With minor league camp finally opening and games getting underway soon, we’ll soon see or hear a little more from some of the Indians prospects. Francisco Lindor, Tony Wolters, Ronny Rodriguez, Jesus Aguilar, Tyler Holt, and Danny Salazar, among others, got some looks in game action during the early going, all of whom were in their first big league camp, unofficially anyway.

With that in mind, instead of doing a traditional prospect ranking (which I actually already did at LakeCounty-Sentinel.com, if you’d like to see it), let’s build the Indians all-prospect team. Essentially, who are the top prospects at each position in the organization based on a mixture of future potential and where they are, developmental wise.

Catcher: Yan Gomes- Alex Monsalve would be the choice here, but it’s still fair enough to call Gomes a prospect. He’s likely to open at AAA-Columbus and it sounds like the Indians are convinced he could wind up being an everyday catcher at the big league level someday. He’s got a strong arm behind the plate and he’s had a tremendous spring with the bat. Monsalve has grown defensively every year in the minors, but Gomes is much closer to being a finished product at this point. If Gomes promise comes through, the Indians will have an interesting decision soon at finding a spot for him on the roster.

1st Base: Jesus Aguilar- there really isn’t anyone close in the Indians system right now in terms of potential to unseat Aguilar at this spot. This will be a big year for the big man, as the Indians should get a better idea of where his career might be going, getting a full season at AA Akron. I’v reiterated that Aguilar is a smart hitter. He knows what he needs to improve on, it’s just a matter of reputation and that light clicking on for him. At the end of the 2012 season, he still had some holes in his swing and his biggest problem was being susceptible to any pitcher who could throw a breaking ball for a strike. He still fishes at times as well for the bad ones.

In addition to Aguilar’s 25-30 home run potential, his defense is also well above average. I’ve heard several scouts and instructors mention how well he moves for a guy his size and he won’t have to be a DH if he ever does crack the big leagues. At the end of the day though, his value is tied to how far he can hit the ball and how often, and we’ll find out a lot about him this year.

2nd Base: Tony Wolters- this was a tough call, with Jose Ramirez having a lot of potential for the future. Both Ramirez and Wolters are smaller second basemen who embody the term “grit” and “grind” rather than “tools”. Ramirez has the potential to be another Jose Altuve and while I think there’s a lot of reason to be excited about his future, Wolters’ skill set might make him a better candidate to be a regular someday. He has good range at second and shortstop, though both his arm and range would play better at second. Wolters makes contact at a high rate and while he isn’t a burner on the bases (or at least not as fast as Ramirez) he is capable of swiping 20 bags. He could end up being an average regular or at least a utility man. I still feel Ramirez has the higher upside, defensively and offensively, but Wolters has a higher chance of reaching his potential.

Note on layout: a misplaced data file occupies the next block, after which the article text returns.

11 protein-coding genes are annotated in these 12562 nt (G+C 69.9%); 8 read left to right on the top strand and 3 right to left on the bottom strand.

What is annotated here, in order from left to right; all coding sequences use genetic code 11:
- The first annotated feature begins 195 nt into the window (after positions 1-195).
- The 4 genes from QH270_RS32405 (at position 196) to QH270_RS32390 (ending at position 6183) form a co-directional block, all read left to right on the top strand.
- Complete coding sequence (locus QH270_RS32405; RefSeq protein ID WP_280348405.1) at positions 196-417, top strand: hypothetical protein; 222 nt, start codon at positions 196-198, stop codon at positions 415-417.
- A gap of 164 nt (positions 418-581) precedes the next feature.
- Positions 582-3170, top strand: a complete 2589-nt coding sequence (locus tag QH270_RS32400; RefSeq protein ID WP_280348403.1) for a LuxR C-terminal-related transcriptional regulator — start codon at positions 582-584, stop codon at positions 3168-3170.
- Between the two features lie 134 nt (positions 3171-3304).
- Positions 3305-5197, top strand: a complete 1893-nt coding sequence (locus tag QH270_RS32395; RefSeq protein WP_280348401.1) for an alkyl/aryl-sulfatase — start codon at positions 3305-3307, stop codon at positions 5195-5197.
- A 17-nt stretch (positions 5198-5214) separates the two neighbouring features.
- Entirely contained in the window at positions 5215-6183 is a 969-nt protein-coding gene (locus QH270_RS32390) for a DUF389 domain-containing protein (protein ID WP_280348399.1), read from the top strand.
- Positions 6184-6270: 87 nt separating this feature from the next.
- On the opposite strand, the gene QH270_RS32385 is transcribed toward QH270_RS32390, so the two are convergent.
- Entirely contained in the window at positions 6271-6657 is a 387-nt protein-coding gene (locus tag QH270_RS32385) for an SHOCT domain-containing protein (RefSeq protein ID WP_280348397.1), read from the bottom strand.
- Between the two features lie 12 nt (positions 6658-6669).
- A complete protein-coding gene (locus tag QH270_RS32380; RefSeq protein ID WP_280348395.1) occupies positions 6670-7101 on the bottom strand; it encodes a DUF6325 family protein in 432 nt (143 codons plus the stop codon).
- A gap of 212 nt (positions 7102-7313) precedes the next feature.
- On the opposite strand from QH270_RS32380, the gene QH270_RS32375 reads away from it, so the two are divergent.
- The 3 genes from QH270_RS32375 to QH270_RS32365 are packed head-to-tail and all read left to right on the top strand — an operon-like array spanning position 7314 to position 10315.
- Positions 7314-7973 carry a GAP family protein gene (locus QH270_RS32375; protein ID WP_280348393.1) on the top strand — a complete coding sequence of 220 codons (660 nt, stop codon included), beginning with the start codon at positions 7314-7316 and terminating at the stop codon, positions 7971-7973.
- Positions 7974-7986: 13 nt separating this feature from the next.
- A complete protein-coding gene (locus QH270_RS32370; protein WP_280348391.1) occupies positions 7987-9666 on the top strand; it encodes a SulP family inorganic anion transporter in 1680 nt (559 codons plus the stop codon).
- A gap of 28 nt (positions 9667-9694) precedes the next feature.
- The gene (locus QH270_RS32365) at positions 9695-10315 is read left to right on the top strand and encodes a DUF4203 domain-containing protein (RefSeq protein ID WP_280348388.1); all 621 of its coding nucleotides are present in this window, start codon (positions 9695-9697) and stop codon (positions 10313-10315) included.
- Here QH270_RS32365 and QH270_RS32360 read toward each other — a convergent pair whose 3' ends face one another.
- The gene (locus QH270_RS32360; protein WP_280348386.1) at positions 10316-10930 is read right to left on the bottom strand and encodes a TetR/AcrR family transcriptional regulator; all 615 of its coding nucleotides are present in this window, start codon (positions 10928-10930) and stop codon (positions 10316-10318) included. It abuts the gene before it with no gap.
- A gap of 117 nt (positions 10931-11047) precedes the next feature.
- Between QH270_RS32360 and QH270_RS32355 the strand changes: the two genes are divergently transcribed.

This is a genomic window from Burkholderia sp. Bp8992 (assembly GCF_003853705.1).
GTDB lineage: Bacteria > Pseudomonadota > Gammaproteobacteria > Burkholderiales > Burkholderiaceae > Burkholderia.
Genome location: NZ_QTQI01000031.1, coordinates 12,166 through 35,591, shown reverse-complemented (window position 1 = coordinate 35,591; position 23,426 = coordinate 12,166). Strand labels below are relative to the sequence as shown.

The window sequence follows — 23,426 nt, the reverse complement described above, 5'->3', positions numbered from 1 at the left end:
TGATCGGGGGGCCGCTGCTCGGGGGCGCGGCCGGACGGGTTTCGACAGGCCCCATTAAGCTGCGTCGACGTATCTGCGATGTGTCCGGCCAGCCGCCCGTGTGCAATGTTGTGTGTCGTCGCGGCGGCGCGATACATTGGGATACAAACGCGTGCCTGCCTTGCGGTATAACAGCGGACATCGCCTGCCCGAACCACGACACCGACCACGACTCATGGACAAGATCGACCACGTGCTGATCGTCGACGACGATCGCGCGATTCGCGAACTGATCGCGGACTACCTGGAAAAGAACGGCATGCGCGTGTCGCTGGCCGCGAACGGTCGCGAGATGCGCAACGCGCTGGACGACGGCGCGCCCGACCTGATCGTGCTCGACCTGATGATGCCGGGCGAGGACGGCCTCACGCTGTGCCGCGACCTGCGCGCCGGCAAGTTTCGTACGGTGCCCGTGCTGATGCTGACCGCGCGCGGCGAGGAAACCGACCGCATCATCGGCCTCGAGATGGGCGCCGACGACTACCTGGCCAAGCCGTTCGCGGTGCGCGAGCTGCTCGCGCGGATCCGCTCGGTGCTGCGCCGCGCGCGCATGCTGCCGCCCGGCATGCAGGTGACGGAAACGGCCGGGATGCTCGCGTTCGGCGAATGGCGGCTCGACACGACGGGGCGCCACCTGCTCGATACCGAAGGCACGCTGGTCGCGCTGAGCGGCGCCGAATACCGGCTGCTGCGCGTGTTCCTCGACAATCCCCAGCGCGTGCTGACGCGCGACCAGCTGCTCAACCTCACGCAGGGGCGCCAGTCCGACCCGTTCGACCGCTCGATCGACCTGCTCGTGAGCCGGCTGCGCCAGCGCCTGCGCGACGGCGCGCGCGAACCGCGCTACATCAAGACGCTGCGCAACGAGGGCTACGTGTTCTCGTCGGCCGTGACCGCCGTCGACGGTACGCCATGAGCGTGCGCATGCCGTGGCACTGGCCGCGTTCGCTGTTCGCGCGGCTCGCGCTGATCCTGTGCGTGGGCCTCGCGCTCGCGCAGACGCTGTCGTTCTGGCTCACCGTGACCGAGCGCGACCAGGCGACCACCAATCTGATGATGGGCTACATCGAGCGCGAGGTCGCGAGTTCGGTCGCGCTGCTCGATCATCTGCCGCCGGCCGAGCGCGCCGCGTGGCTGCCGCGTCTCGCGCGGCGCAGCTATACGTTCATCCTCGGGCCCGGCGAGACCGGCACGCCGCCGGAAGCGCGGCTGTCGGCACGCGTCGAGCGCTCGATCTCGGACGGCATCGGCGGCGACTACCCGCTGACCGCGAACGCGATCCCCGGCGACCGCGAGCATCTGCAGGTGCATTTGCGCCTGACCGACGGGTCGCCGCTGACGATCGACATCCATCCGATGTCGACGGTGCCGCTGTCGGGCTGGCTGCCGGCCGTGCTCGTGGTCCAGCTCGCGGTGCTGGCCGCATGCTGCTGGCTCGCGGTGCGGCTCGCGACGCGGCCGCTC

3rd Base: Giovanny Urshella- this is one position in the minors that the Indians are woefully thin at. Joey Wendle is next behind Urshella, but he’s about to begin his first full pro season and will turn 23 in April. With Lonnie Chisenhall hoping to entrench himself at the position for the foreseeable future, the Indians have time do stock a little at this position. Dorsyss Paulino could eventually wind up at third base but that’s far off at this point. The Indians have seen Kyle Bellows fail to stay healthy, Jared Goedert moved to the outfield and now out of the organization. Matt Whitney at one time was a very exciting prospect but also went through some serious injuries that put him out of baseball. This is one position the Indians have just never been able to develop, not since Jim Thome, anyway.

But, back to Urshella; his power and strong glove are his best assets. His footwork and conditioning at third have really improved over the last two seasons and he has a great arm at the position too. He’ll play all season at the age of 21 and will likely open at Akron. The biggest issue for Urshella right now is his plate discipline. He only struck out 60 times in 2012 but only walked 16. The pitching in the Eastern League will expose any holes in his swing, especially if doesn’t already walk a lot. It could be that Urshella is a high contact type of hitter and it certainly was encouraging that he spiked his batting average to .278 in the Carolina League (typically a pitchers league) from .238 in Lake County in 2011. Certainly could be a big year for him.

Shortstop: Francisco Lindor- while Dorsyss Paulino is no longer an unknown commodity among Indians prospects, Lindor to me is still far and away the better prospect. Paulino can hit, but that’s about it right now and at 18, he’s still so far away from being able to project.

We know what Lindor provides; potential Gold Glove defense, 10-15 home run power, handful of stolen bases and a relatively high batting average. As much as I hate player comparisons, his skill set and potential could rival that of Elvis Andrus. Don’t be shocked to see him in Akron this coming season at some point later in the year. Now that he has a full season under his belt, his maturity could allow him to rise up the latter a bit faster this year.